| Apr 03, 2008

Outdoors - April 3, 2008

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Outdoors in the LandO'Lakes - April 3, 2008 Snow Fleas Outdoors in the Land O'Lakes by Steve Blight

Winter is releasing its icy grip on the Land o’ Lakes very slowly this year. As I write this column, snow is piled about more than three feet deep all around my house and in the woods and the ice on the lakes still seems pretty thick. Originally, I had planned this column to be on early spring wildflowers, but it will have to wait for a couple of weeks. In the past I have seen a few hardy hepatica flowers as early as the first week of April in south-facing sheltered areas, but I don’t expect this to be the case this spring. While hepaticas may be very hardy, even they need at least a bit of heat before they bloom – and heat has been in noticeably short supply this spring!

Instead, I thought I would write about one of the very common but tiny creatures that we occasionally encounter in winter – snow fleas. On a warm, sunny winter day, take a look at the base of a tree where the snow may have melted to uncover some of last year’s leaves, or where the snow has been hollowed out by a footprint. If you see a sprinkling of what looks like ground pepper on the surface of the snow, have a closer look – if the bits of pepper are moving, it is likely that you have discovered snow fleas.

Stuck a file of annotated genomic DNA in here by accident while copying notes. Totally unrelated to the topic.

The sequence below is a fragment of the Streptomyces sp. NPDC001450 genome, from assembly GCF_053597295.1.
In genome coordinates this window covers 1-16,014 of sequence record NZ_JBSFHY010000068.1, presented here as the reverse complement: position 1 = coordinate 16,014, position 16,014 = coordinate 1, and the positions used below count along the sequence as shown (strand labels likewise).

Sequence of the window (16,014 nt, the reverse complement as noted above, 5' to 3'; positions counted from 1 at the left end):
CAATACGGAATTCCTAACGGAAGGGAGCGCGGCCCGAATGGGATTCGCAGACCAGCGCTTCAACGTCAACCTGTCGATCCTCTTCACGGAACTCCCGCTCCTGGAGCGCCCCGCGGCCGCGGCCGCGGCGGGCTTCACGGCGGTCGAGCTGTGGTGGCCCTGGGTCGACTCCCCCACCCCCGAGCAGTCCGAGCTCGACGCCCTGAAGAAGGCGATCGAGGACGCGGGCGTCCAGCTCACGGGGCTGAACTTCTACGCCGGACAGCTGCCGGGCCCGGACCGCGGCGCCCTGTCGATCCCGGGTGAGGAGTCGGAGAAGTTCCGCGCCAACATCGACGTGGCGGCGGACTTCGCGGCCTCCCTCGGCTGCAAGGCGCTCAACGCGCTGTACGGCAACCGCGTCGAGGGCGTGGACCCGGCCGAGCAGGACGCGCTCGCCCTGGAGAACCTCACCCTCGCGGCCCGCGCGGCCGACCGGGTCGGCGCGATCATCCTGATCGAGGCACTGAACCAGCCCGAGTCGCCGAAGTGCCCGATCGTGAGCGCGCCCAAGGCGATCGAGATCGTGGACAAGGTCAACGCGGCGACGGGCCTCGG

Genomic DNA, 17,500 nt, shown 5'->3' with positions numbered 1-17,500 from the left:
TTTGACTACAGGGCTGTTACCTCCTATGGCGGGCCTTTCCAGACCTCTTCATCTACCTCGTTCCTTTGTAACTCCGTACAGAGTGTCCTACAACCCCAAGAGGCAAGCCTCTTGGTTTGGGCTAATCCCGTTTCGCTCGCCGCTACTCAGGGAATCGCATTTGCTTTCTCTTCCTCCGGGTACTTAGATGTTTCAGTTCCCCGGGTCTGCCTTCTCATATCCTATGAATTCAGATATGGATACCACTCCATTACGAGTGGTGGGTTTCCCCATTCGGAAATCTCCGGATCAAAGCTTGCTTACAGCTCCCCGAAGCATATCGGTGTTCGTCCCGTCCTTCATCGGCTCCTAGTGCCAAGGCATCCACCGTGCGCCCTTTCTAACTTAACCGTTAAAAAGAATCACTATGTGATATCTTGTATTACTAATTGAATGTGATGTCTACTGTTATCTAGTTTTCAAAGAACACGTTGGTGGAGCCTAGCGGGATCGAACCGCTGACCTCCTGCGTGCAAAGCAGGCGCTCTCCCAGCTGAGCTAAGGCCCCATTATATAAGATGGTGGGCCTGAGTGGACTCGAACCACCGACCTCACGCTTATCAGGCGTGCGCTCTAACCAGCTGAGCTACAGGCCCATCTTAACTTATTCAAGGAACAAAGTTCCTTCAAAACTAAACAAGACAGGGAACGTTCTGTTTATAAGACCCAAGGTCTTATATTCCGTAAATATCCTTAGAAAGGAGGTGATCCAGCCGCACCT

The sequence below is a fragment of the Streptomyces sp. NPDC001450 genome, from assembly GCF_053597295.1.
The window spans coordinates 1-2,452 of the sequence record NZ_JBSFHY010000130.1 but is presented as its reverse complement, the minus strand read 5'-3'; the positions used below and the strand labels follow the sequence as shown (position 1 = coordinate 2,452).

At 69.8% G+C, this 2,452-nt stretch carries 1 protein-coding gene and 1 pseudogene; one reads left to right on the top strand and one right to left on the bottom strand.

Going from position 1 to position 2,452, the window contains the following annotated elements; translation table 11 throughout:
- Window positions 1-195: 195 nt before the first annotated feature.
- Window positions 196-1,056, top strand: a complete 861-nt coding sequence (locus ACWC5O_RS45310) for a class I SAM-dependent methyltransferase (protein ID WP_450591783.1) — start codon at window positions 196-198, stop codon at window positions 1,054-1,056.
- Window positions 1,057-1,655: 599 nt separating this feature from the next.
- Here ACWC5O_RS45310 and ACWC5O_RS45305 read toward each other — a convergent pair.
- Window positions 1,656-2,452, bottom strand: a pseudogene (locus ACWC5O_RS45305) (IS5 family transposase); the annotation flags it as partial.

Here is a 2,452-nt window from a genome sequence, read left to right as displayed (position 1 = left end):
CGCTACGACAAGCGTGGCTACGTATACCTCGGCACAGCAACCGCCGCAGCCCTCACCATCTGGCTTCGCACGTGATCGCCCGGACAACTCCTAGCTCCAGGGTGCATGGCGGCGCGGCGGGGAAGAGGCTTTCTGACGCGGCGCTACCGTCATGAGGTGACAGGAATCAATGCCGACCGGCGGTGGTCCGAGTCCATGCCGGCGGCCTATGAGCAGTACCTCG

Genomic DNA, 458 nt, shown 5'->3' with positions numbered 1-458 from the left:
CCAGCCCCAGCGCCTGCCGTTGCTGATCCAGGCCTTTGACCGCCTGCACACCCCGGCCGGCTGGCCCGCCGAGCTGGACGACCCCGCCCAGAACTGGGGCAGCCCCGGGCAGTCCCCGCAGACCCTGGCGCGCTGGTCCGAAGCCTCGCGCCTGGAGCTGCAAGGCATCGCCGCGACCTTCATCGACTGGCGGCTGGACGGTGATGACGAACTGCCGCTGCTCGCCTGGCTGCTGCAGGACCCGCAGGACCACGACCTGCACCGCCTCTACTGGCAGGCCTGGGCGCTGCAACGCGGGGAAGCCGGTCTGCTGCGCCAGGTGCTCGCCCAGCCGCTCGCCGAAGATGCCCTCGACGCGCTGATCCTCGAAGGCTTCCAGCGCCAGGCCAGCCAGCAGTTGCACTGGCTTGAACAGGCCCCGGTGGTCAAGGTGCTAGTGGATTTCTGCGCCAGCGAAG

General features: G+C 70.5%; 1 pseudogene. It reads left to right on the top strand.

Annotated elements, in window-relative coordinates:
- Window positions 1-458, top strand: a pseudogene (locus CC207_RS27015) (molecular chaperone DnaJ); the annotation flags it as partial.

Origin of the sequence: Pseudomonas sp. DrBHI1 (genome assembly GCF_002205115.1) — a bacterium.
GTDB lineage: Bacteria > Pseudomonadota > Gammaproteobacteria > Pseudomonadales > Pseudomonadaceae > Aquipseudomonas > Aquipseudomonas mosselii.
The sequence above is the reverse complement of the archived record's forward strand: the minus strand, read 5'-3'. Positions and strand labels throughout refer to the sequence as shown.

I have been fascinated by these tiny snow hoppers since I was a young boy. What are they? What are they doing out in winter? How can they survive on snow?

In fact, snow fleas are not fleas at all – rather, they are members of a family of insect-like animals called springtails. At about 1-2 millimeters in length, they live in soil, in mosses or in leaf litter, where they make a living by eating decaying organic matter as well as bacteria, fungi, algae, pollen and other small soil creatures. In winter, snow fleas come out on warm, sunny days to feed on decayed plant material that has collected on the surface of the snow pack, or on sap oozing from the tree. Sometimes they are found near ponds or even on the surface of a pond; they can walk on water. Like other springtails, they lack wings but can catapult themselves in a random direction by releasing two tail-like "springs" hooked to the abdomen. Since snow fleas can't control their flight or direction, they frequently land in the same spot or only a few inches away.

Research at Queen's University in Kingston has discovered that snow fleas have an anti-freeze-like protein in their bodies that allows them to operate in sub-zero environments. They are hoping that this protein may prove to be useful for storing transplant organs for longer periods of time and for producing better ice cream by inhibiting ice crystal formation. Who would have thought that something this useful could be found by looking a little closer at a little black speck on the surface of the snow?

Please feel free to report any observations to to Steve Blight at This email address is being protected from spambots. You need JavaScript enabled to view it. or Lorraine Julien at This email address is being protected from spambots. You need JavaScript enabled to view it.

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